Vallejo Kidnapping Defendant Pleads Guilty
SACRAMENTO, Calif. — Matthew Muller, 39, of South Lake Tahoe, pleaded guilty today to one count of kidnapping, Acting United States Attorney Phillip A. Talbert announced.
According to court documents, on March 23, 2015, between 3:00 a.m. and 5:00 a.m., Muller broke into a home on Mare Island in Vallejo and using a stun gun and a simulated firearm, ordered the occupants, Aaron Quinn and Denise Huskins, to lie still while he bound them, blindfolded them, and had them drink a sleep-inducing liquid. Muller played a prerecorded message to the victims that threatened that any noncompliance would be punished by face cutting or electric shock. Muller then placed Huskins in the trunk of a car and drove her to his residence in South Lake Tahoe where he kept her under his control for two days, at times bound and blindfolded. Muller sent Quinn emails demanding ransom amounts totaling $17,000, but ultimately released Huskins in Huntington Beach on March 25, 2015, with no ransom ever being paid.
During and after the kidnapping, Muller sent emails to a reporter in San Francisco, that claimed, among other things, that the kidnapping had been carried out by a group of elite criminals who were perfecting their kidnapping-for-ransom tactics.
Muller was identified as a suspect in the Vallejo kidnapping following an investigation into a home-invasion burglary that occurred in Alameda County on June 5, 2015. Dublin Police Services of the Alameda County Sheriff’s Department arrested Muller and searched his South Lake Tahoe residence. They located and seized evidence from the Vallejo kidnapping. An officer of the Vallejo Police Department located Muller’s Vallejo storage locker and a search revealed aerial drones that Muller referred to in his emails to the reporter.
FBI analysis of Muller’s computers uncovered a sound recording that simulated people whispering to each other, a sound recording consistent with the instructions given to Aaron Quinn and Denise Huskins, and a video recording of Muller together with Huskins in Muller’s residence. She was blindfolded and fully under Muller’s control.
This case is the product of an investigation by the FBI, the Dublin Police Services of the Alameda County Sheriff’s Office, and the Vallejo Police Department. Assistant United States Attorneys Matthew D. Segal and Heiko P. Coppola are prosecuting the case.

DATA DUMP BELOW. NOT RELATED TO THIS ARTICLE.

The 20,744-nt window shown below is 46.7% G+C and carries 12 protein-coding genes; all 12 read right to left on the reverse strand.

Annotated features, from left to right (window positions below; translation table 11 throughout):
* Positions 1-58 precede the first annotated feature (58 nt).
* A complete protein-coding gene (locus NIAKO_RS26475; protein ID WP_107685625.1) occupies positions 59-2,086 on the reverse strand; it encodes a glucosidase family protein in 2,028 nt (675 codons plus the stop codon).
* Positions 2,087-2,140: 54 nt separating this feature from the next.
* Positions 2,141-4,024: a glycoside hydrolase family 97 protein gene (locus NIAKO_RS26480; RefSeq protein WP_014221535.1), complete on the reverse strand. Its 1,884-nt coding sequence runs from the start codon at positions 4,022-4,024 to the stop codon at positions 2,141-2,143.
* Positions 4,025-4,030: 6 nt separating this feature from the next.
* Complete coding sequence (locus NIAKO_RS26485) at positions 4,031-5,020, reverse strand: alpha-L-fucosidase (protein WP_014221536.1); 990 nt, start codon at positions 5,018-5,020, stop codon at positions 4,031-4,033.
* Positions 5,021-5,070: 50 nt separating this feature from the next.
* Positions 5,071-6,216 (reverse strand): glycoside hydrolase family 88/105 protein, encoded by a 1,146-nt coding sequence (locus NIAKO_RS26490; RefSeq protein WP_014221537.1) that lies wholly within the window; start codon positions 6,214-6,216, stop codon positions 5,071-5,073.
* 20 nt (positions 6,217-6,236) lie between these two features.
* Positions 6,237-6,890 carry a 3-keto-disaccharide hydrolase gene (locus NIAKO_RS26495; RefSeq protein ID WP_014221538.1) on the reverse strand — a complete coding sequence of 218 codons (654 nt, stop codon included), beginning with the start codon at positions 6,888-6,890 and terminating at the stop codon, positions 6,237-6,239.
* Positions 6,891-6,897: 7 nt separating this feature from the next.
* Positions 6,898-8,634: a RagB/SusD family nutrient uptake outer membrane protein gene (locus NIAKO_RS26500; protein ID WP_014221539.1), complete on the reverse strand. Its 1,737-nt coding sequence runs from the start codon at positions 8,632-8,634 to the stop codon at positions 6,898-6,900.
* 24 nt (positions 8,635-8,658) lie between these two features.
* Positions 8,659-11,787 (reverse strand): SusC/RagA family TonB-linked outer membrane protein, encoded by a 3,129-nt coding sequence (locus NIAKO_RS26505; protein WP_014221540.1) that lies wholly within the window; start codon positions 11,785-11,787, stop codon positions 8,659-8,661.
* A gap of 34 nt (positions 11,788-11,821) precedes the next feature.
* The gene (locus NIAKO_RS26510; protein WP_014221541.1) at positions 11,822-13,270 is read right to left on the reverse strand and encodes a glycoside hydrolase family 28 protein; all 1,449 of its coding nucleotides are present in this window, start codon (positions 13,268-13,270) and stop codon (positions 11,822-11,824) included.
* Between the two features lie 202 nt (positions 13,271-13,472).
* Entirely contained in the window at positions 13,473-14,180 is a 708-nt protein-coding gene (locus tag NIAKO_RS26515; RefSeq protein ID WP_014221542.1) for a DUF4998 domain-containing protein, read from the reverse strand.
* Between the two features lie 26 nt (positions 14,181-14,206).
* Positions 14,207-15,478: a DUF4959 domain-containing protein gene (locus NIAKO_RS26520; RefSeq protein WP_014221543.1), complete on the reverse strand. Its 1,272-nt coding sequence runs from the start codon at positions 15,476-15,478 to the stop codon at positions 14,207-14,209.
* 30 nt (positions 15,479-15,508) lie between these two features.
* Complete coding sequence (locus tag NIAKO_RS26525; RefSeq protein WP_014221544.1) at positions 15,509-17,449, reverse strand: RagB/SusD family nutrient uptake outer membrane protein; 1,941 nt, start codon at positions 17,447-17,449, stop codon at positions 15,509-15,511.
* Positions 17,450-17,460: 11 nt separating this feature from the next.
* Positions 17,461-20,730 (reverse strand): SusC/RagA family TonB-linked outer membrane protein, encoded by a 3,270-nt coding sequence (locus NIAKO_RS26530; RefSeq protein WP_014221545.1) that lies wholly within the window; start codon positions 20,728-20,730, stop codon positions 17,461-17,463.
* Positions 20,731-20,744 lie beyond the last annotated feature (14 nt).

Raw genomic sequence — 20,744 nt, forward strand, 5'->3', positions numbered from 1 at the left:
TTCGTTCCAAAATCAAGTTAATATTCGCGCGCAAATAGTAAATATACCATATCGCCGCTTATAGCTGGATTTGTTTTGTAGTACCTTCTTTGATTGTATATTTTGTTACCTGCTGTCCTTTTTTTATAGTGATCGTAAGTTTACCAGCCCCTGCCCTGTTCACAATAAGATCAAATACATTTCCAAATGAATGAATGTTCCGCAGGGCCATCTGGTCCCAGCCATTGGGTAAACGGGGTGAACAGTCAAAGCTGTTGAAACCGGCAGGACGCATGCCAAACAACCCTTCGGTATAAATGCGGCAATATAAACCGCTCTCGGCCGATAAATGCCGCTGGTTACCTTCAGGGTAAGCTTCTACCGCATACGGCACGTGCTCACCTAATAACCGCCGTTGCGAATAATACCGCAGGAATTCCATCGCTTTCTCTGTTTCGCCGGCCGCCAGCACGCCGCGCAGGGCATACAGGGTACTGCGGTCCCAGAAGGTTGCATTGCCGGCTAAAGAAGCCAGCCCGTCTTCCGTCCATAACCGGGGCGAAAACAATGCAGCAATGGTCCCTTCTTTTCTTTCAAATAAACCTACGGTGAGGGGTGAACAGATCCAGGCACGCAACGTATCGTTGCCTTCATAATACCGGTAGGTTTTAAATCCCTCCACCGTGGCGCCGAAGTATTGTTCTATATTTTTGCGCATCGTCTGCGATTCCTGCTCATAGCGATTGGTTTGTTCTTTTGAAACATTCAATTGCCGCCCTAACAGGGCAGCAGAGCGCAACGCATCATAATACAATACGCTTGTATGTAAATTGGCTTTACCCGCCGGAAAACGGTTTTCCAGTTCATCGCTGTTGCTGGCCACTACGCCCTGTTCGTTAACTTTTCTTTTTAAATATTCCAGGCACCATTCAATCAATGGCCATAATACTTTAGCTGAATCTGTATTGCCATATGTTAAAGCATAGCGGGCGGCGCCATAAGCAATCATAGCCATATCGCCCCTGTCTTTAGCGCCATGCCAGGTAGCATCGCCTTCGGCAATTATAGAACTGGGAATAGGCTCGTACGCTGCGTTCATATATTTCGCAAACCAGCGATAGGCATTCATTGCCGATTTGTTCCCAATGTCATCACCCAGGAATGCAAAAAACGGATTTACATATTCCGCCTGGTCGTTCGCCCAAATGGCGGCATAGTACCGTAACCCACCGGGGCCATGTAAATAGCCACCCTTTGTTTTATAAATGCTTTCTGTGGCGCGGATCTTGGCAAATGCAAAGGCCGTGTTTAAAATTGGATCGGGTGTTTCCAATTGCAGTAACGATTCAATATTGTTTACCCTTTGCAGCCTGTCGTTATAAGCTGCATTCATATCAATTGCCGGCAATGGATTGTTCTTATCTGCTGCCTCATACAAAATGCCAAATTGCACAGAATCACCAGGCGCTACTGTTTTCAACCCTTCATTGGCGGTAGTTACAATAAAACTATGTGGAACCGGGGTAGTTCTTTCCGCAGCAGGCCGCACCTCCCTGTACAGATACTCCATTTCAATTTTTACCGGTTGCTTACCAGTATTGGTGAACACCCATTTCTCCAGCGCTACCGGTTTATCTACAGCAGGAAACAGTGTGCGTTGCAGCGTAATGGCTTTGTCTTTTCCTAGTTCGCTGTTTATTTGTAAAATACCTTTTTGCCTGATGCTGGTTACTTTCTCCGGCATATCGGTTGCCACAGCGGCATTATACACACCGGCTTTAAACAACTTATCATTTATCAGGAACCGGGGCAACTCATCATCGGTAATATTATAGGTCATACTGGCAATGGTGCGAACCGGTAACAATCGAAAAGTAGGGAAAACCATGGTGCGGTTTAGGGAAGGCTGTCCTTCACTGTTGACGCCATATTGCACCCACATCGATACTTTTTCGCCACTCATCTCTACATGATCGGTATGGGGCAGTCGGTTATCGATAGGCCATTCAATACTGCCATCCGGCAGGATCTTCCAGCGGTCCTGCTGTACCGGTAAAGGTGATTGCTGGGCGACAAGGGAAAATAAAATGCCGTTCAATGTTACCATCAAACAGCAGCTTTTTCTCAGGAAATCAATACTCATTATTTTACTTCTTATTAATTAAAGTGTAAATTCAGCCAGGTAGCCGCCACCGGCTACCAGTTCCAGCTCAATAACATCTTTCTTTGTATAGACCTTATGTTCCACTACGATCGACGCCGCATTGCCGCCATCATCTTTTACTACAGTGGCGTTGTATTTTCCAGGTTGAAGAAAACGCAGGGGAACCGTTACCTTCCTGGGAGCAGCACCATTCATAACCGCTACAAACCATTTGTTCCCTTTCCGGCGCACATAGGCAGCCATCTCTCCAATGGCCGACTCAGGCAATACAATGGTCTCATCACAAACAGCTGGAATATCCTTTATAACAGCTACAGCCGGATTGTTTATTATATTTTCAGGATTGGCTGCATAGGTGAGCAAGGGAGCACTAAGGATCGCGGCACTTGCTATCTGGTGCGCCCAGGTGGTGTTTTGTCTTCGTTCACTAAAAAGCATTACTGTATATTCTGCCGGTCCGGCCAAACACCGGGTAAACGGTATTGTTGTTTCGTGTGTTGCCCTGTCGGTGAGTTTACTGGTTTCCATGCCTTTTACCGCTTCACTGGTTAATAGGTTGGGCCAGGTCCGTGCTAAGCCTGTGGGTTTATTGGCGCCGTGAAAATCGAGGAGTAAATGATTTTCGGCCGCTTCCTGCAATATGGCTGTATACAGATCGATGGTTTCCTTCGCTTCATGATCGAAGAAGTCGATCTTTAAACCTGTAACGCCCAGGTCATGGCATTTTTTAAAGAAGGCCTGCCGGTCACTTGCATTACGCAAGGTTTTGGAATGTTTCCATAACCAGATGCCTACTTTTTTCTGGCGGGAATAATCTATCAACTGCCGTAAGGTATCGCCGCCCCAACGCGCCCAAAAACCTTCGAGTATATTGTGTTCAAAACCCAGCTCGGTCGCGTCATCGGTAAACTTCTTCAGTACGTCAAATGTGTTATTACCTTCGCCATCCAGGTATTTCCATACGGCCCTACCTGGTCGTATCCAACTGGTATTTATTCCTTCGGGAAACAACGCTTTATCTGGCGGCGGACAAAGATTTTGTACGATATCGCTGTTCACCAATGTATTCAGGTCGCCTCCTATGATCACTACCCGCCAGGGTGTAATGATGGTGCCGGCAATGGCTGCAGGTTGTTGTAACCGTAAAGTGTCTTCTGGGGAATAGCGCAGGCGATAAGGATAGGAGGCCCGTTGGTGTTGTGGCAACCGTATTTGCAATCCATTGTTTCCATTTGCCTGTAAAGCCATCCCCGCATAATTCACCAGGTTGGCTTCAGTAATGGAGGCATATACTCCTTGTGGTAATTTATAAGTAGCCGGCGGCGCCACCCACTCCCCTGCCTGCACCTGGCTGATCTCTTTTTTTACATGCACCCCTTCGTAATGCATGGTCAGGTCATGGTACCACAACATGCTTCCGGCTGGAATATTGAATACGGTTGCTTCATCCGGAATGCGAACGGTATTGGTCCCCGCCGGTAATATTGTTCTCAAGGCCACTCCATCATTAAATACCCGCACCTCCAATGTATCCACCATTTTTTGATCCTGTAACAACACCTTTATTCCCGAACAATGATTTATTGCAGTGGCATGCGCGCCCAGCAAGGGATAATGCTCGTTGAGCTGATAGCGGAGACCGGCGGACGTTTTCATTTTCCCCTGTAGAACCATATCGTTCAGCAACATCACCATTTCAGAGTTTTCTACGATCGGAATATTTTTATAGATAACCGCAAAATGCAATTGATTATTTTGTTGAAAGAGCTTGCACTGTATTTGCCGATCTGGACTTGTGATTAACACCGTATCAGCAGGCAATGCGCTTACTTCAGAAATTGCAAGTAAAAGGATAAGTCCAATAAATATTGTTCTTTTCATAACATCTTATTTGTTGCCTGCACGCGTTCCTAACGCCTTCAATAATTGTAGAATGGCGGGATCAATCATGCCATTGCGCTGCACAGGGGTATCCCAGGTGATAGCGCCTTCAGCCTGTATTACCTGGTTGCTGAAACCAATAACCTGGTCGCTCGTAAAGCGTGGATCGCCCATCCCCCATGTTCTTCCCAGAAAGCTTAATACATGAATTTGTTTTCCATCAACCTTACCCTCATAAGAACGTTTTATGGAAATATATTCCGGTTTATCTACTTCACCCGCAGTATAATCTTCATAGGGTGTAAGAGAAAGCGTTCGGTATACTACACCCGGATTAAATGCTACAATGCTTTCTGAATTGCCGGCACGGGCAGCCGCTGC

Acting U.S. Attorney Phillip A. Talbert said, “Muller committed a serious and violent crime that terrorized the victims in this case. He violated the sanctity of their home and caused fear and panic for all those affected by the kidnapping. My office is grateful that Alameda County authorities responded so effectively to the Alameda County break-in and then provided the information that led to the investigation and charges in this case. The high quality of the work by the Alameda County Sheriff’s Office, the Alameda County District Attorney, the Vallejo Police Department, and the FBI is reflected in the two guilty pleas Muller has entered, first in Alameda County and now in the Eastern District of California. We are committed to continuing to seek justice in this case as it continues to sentencing.”
Muller is scheduled to be sentenced by U.S. District Judge Troy L. Nunley on January 19, 2017 at 1:30 p.m. Muller faces a maximum statutory penalty of life in prison and a $250,000 fine. The actual sentence, however, will be determined at the discretion of the court after consideration of any applicable statutory factors and the Federal Sentencing Guidelines, which take into account a number of variables.
As long as Muller accepts responsibility and adheres to his promises in the plea agreement, the plea agreement provides that the Government will recommend a sentence of no more than forty years of imprisonment. There is no parole in the federal system. Under the plea agreement, upon release, Muller should be subject to the most intensive supervision, surveillance, and monitoring that is technologically available at the time of his release. The plea binds only the United States Attorney’s Office for the Eastern District of California and cannot bind any other federal, state, or local prosecuting, administrative, or regulatory authorities.